For the COVID-19 vaccine, the personal factors include people’s perceived efficacy and need for the vaccine, past immunization experiences, and opinions about vaccines more generally, along with those of their families.
Societal drivers include the advice of experts, media, and other influencers within their demographic, socioeconomic, and innovation adoption segment. Influencers will need to mitigate concerns about the “newness” of the vaccine, such as the probability of side effects and solutions when they occur. They will also need to reinforce the positive consequences of taking the vaccine, such as the ability to visit family, go to work, and have more entertainment options.
With those factors in mind, we offer three customer-centric recommendations to speed adoption of the COVID-19 vaccine across innovation segments:
1. Innovators: Recognize and activate their influence
Innovators have the most to gain from the intrinsic value of the innovation and are most enthusiastic about adopting it early. There is also the extrinsic value of status, pride, and prestige that sets them apart from others in their segment and those who adopt the innovation later. Since innovators are the first to adopt and are more likely to influence others, they do not need to be influenced. However, organizations should harness their influence, using targeted communication to activate word of mouth between innovators and early adopters.
For example, key government officials can serve as mega-influencers by promoting their willingness to be immunized through traditional and digital media. Throughout the history of vaccines efforts, presidents, prime ministers, and leading health authorities have publicized their own shot-in-arm adoption.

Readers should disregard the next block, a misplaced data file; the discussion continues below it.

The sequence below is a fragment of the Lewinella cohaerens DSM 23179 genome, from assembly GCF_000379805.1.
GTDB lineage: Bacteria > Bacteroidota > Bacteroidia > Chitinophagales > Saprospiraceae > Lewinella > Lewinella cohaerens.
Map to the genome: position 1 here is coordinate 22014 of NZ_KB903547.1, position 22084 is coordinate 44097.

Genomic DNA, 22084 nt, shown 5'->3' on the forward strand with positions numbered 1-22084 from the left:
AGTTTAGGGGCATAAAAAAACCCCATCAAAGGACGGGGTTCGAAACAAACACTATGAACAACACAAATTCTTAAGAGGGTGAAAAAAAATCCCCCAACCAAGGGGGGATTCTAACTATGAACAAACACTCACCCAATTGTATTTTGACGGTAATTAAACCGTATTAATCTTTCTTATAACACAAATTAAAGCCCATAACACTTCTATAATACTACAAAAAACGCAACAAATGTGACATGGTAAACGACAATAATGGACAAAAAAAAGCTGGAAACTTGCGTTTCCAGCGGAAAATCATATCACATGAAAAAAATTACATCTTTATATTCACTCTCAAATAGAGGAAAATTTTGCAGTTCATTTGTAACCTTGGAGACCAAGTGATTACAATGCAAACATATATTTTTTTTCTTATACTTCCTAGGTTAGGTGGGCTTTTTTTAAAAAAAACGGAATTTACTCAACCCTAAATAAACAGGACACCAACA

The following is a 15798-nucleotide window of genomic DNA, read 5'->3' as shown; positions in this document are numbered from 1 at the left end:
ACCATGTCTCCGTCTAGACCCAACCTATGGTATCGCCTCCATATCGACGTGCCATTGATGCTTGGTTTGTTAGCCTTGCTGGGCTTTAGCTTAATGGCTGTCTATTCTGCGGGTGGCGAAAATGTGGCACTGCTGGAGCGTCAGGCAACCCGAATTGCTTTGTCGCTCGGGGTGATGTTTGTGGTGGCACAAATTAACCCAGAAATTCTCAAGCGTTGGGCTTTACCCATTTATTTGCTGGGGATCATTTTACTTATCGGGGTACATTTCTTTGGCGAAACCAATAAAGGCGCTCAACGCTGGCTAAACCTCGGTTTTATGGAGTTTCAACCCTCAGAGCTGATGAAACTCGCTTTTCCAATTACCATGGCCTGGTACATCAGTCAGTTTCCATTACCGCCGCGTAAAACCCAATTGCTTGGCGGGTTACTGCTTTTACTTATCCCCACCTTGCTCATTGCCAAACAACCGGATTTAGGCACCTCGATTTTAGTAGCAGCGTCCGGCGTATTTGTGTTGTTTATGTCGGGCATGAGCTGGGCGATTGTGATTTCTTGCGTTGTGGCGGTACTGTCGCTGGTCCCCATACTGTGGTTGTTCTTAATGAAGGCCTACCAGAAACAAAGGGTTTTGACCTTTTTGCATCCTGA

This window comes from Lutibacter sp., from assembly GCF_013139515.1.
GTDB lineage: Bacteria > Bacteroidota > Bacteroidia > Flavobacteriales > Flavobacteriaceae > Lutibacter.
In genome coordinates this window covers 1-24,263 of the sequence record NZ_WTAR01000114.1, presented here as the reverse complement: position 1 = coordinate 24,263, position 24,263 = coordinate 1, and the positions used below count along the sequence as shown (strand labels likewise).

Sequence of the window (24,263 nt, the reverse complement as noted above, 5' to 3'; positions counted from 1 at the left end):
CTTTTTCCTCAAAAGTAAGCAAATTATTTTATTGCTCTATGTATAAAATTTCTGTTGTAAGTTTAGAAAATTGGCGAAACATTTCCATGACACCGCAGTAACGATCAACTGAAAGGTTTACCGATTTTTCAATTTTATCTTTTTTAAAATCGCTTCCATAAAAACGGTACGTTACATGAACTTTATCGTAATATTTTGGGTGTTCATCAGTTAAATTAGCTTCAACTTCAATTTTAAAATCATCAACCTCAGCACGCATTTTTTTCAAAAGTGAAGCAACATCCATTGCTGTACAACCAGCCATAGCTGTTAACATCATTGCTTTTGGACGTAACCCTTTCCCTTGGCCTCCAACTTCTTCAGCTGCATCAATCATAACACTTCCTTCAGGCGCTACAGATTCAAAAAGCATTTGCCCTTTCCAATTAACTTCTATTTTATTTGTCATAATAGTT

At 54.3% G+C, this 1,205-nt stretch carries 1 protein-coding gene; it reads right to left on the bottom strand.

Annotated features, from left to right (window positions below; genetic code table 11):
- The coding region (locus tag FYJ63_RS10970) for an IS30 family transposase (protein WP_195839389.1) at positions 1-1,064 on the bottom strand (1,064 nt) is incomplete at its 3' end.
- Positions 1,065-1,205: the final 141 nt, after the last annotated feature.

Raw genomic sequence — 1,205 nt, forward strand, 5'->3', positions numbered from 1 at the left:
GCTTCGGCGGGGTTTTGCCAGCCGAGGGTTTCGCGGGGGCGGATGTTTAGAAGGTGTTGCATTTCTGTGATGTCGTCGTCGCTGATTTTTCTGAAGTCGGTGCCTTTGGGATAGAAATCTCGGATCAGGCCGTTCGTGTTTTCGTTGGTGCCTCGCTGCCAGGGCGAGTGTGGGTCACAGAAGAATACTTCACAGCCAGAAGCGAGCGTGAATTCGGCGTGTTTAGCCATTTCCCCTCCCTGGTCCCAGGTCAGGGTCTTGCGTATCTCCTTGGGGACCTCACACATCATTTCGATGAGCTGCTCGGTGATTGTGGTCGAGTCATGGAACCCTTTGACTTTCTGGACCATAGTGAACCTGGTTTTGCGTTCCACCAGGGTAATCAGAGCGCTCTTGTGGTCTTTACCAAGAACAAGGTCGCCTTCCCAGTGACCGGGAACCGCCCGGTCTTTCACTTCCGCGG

"THE UK’S NATIONAL HEALTH SERVICE IMPROVED INFLUENZA VACCINE ADOPTION BY EMPLOYING MEDICAL PROFESSIONALS IN ITS MEDIA EFFORTS."
Doctors, nurses, and medical professionals are also opinion leaders because patients trust their health care providers as a main source of vaccine information. For that reason, medical professionals can serve as micro-influencers to other segments by posting pictures on social media of their vaccination cards or themselves actually getting the shot.
These influencers should describe the importance of their decision, such as the pride they feel about being vaccinated, to their families, patients, and friends as well as the general public. There is evidence that this strategy works: Between 2008 and 2010, the UK’s National Health Service improved influenza vaccine adoption by employing medical professionals in its media efforts.
2. Early adopters and the early majority: Recognize and address uncertainty
The early adopters and early majority segments have the next to most to gain from the intrinsic value of the innovation and are similarly enthusiastic about adoption. They may have some uncertainties about the vaccine. For example, polls have identified concerns about side effects and a rushed vaccine approval process as the main inhibiting factors. Innovators can play a key role in influencing early adopters by addressing their uncertainties. Similarly, innovators and early adopters can go on to influence the early majority, who then can influence the late majority and laggards.
While instilling confidence is important, it’s equally important to be clear about how and where to get vaccinated and the convenience of the process. Simplicity and transparency in the enrollment process is essential. Israel’s easy-to-use enrollment system, which used the websites of the four main health care organizations to direct people to clinics, helped the country get the word out early on and increase shots in arms.
"WHEN POLIO WAS RAMPANT, ELVIS PRESLEY EXTOLLED THE BENEFITS OF HIS OWN WIDELY PUBLICIZED VACCINATION, GENERATING BUZZ."